Customer Experience

Customer Service – Outside In Customer Direct Feedback – by Martin Summerhayes

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Your most unhappy customers are your greatest source of learning. ~ Bill Gates

Every moment of everyday people are buying, selling, serving and living customer services. As we are all consumers – rich or poor – we will experience some form of customer service.

And it is how you – as both the consumer of the service and / or the provider of the service, act and represent both yourself, the experience you are giving and finally, the company that you work for, that makes the difference.

In the previous article [for other articles in the series, please go to my livejournal], I talked about “Outside In Appreciation”, in the guise of standing outside of yourself and noticing the service that takes place on the high street. In effect, the B2C – Business to Consumer type of service we are all used to as consumers of products and services – and noticing how that service is delivered.

To a B2B – Business to Business company, like the one I work in, it is not so easy to get a good understanding of the experience that your customers get in dealing with your organisation. You can use customer journey mapping; customer experience design workshops; and rarely, direct customer engagement sessions, etc. I’ll cover these in separate posts in the future.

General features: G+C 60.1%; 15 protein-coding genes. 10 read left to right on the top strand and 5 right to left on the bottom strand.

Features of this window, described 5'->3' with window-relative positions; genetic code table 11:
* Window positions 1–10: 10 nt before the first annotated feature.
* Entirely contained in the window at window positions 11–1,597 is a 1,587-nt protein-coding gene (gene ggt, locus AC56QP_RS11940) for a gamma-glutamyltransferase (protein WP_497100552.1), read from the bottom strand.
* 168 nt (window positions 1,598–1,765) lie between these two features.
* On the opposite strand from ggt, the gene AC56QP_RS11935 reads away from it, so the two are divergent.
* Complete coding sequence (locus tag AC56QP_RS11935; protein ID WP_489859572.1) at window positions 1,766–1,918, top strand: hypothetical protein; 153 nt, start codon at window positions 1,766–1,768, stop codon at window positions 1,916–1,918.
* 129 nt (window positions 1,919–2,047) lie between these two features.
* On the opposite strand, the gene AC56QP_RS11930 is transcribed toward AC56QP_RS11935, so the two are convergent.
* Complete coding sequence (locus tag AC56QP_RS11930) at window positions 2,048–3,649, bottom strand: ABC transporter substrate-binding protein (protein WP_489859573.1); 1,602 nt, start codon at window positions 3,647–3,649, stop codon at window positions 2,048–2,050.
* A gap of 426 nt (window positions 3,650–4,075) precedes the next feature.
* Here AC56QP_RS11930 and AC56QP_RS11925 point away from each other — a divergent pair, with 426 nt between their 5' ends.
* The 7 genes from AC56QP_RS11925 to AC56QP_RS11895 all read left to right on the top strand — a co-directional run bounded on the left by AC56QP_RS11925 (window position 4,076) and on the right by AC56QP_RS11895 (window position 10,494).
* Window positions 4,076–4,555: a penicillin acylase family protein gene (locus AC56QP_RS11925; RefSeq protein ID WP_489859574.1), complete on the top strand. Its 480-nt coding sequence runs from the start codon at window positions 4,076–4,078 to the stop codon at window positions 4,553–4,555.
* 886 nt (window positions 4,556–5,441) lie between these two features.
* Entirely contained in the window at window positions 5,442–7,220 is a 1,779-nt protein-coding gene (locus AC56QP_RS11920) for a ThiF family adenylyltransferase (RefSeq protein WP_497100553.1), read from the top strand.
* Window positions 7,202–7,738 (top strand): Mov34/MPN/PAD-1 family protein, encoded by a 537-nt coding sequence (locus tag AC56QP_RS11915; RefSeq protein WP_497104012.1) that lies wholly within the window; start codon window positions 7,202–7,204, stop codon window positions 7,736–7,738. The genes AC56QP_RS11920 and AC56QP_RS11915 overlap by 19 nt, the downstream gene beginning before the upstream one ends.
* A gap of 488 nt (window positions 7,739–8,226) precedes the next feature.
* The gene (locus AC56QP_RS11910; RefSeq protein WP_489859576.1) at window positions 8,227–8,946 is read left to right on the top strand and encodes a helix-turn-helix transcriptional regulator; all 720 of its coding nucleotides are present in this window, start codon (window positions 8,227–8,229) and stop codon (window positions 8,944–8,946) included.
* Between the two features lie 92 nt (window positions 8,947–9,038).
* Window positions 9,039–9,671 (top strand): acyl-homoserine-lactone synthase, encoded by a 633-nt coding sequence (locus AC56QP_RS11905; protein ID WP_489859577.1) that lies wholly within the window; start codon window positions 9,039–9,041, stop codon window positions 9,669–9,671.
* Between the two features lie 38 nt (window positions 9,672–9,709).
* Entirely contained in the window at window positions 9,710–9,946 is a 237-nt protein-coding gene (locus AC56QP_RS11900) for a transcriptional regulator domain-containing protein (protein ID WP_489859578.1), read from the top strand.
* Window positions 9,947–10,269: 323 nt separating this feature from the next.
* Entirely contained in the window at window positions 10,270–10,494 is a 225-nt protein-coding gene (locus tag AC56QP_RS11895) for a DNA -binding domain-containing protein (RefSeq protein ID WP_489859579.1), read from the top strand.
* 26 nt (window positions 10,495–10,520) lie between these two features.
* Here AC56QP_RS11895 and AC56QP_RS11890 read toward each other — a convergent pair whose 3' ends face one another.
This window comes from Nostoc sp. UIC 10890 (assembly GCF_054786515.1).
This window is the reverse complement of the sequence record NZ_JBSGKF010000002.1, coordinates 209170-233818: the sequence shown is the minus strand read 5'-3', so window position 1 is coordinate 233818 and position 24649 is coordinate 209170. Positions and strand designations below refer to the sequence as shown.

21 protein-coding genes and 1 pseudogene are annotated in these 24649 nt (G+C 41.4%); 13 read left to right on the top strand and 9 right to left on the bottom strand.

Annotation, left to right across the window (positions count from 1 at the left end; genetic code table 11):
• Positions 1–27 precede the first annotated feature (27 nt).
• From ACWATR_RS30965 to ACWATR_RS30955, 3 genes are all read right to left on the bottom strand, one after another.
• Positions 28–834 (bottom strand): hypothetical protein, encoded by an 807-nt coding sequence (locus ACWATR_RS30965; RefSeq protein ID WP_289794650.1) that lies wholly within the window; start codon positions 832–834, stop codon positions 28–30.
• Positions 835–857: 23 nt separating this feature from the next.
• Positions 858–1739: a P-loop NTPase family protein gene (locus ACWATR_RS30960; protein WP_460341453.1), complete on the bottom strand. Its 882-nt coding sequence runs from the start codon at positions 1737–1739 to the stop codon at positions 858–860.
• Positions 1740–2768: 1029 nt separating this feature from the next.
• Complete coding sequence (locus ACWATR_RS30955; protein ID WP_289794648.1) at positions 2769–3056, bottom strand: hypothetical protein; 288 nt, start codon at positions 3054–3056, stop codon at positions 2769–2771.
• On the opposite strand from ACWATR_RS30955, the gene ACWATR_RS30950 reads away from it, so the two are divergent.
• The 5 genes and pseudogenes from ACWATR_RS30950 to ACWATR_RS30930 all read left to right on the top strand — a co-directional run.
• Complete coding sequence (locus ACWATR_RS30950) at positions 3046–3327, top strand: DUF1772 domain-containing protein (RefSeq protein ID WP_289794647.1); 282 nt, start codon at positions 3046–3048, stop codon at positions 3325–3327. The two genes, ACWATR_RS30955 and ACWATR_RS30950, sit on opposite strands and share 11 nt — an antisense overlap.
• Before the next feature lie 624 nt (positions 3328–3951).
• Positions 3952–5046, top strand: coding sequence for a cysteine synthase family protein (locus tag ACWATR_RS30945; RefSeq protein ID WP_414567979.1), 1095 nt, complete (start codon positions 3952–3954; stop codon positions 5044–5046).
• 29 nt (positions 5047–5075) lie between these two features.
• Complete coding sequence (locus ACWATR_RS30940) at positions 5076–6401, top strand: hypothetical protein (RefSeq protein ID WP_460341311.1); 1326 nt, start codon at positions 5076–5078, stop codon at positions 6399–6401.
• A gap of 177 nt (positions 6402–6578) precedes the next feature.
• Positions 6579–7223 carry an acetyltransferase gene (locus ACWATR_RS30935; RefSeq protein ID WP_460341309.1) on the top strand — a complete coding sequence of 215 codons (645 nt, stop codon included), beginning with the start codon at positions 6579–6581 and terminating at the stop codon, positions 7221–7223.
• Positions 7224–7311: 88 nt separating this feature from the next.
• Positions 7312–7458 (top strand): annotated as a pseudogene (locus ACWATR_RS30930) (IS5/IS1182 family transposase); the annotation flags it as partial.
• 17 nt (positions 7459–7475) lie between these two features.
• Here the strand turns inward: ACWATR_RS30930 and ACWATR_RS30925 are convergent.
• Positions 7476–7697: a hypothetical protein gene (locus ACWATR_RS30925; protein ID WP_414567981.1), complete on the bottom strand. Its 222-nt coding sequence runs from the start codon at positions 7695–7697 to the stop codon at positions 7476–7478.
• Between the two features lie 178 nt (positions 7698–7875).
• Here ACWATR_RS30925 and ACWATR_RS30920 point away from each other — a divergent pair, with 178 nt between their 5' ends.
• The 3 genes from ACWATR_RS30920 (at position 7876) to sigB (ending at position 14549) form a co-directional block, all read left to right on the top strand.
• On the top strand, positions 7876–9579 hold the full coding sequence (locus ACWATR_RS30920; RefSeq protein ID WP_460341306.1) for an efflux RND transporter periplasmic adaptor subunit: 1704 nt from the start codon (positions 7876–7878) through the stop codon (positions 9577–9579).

Many companies use customer feedback systems, processes and tools to try to bring the customer voice back into the organisation, but for this article, I wanted to focus on two simple, but, very effective methods that I have used with senior, exec level teams that draws the customer into the heart of your business.

Bring the Customer Into the Organisation

Approach One: Bring in the customer to a formal customer event and try to present to them how well you are delivering the service? Spend ages collecting facts & figures? Polish the slide presentation? Practice the pitch and the key points? Get senior execs in for the day? Possibly prepare a tour or some other event?

Approach Two: Or, if the customer is so important to your business, why is he not part of it? Controversial I know, but when was the last time you invited a customer into your organisation? To your leadership or team meeting? For them to come in and honestly and openly talk about the service that you provide? The positives and negatives? The perceptions that they have? Do you sit there and actively listen to them? Not argue or challenge them? Do you reflect on the commentary and then seek to understand how you can make them a valued part of the service ecosystem you are attempting to create.

And in the end, which approach do you feel would work? I have seen approach one, too many times. Sat through presentation after presentation and seen the customers eyes glaze over, their posture telling you more about how disengaged they are than anything else.

My Approach: I actively advocate Approach Two and try to use this as often as possible. In fact, when I was the Total Customer Experience Director for a European division of an international business, this is what we did for two years.

We would have regional leadership meetings in different countries every month. This was done to reach out to all of the countries and attempt to build a more engaged team. What I did was ask each country general manager to invite one of the country’s most important customers to the leadership meeting taking place in their country. Not for a sales pitch, No. To the whole leadership meeting. They would listen to the latest financial statements, sales updates, marketing plans, operational updates and special interest presentations. We did not hide our organisation behind a slide set presentation. Obviously, the approach was different and controversial. We used the Chatham House Rule approach, that of: